GRADUATION OF MACHINES
Mr. Keely gives a few introductory words concerning the necessary graduating of his instruments, for effecting conditions necessary to, ensure perfect sympathetic transmission, which will serve to show how great are the difficulties that have been attendant upon getting his machines into a condition to control and equate the differentiation in molecular masses, requiring greater skill than in researching the force of a sunbeam. He writes: — "The differentiation in molecular metallic masses, or grouping, is brought about in their manipulations in manufacturing them for commercial uses; in the forging of a piece of metal, in the drawing of a length of wire, and in the casting of a molten mass to any requisite form. The nearest approach to molecular uniformity in metallic masses is in the wire drawn for commercial uses, gold and platina being the nearest to freedom from differentiation. But even these wires, when tested by a certain condition of the first order of intensified molecular vibration, for a transferring medium between centres of neutrality, I find to be entirely inadequate for the transfer of concordant unition, as between one and the other, on account of nodal interferences. We can appreciate the difficulty of converting such a medium to a uniform molecular link, by knowing that it can be accomplished only by removing all nodal interference, by inducing between the nodal waves? a condition in which they become subservient to the inter-sympathetic vibratory molecular link of such structure or wire. Therefore, it is necessary to submit the wire to a system of graduation in order to find what the combined chords of these nodal interferences represent when focalized to one general centre. Then the differentiation between these nodal waves? and the intermolecular link must be equated, by what I call a process of vibratory induction, so as to induce pure concordance between one and the other. To elaborate on this system of graduation, for effecting conditions necessary to ensure perfect and unadulterated transmission, would make up a book that would take days to read and months to study. The graduating of a perfectly constructed instrument to a condition to transmit sympathetically, is no standard whatever for any other one that may be built, nor ever will be, because no concordant conditions of compound molecular aggregation can ever exist in visible groupings. If it were even possible to make their parts perfectly accurate one to the other, in regard to atmospheric displacement? and weight, their resonating qualities would have a high rate of sympathetic variation in their molecular groupings alone. If one thousand million of coins, each one representing a certain standard value, and all struck from the same die, were sympathetically graduated under a vibratory subdivision of 150,000, the most amazing variation would present itself, as between each individual coin throughout the number, in regard to their molecular grouping and resonance." KEELY.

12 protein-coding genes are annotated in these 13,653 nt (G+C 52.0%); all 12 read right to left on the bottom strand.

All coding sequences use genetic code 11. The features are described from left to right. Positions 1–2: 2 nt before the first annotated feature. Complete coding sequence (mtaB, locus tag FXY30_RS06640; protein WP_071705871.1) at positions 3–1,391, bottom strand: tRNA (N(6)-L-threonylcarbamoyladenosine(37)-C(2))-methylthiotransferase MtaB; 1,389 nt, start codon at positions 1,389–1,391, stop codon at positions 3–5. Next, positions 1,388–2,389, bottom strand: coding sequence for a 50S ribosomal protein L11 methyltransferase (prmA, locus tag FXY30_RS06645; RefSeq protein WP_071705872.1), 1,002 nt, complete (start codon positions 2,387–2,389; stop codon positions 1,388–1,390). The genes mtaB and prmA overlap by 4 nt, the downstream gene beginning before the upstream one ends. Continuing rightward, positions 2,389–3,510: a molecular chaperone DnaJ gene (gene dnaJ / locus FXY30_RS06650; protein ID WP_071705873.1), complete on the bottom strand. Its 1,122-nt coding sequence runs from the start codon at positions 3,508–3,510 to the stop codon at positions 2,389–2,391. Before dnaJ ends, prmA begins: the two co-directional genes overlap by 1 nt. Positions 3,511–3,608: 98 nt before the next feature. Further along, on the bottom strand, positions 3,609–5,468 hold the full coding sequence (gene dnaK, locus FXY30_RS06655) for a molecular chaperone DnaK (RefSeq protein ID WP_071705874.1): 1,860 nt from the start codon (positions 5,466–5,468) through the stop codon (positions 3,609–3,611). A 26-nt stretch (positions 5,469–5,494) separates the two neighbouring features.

It will be realized in the future what immense difficulties have been encountered by Mr. Keely in perfecting his system of graduation, and in constructing devices for the guidance of artificers and mechanicians, whereby those who are not as abnormally endowed as he is for his work, can bring a proper vibratory action into play to induce positive sympathetic transmission, as well as the stupidity of the men who still seek to confine his researches to perfecting the so-called Keely motor, before his system is sufficiently developed to enable others to follow it up, should his physical strength give out. His system of graduating research, when completed, will enable men to take up the work, not from the standard of an already completed structure that is true in its operation, though a perfect duplicate as to size and gravity be made; for each successively constructed machine requires a knowledge of its own conditions of sensity, as regards its mass chords. Keely writes: —
"That tuning forks can be so constructed as to show coincident or concordant association with each other, is but a very weak illustration of the fact which governs pure acoustic assimilation. The best only approach a condition of about a fortieth, as regards pure, attractive, and propulsive receptiveness. By differentiating them to concordant thirds, they induce a condition of molecular bombardment between themselves, by alternate changes of long and short waves of sympathy. Bells rung in vacuo liberate the same number of corpuscules, and at the same velocity as those surrounded by a normal atmosphere, and hence the same acoustic force? attending them, but are inaudible from the fact that, in vacuo, the molecular volume is reduced. Every gaseous molecule is a resonator of itself, and is sensitive to any and all sounds induced, whether accordant or discordant." Keely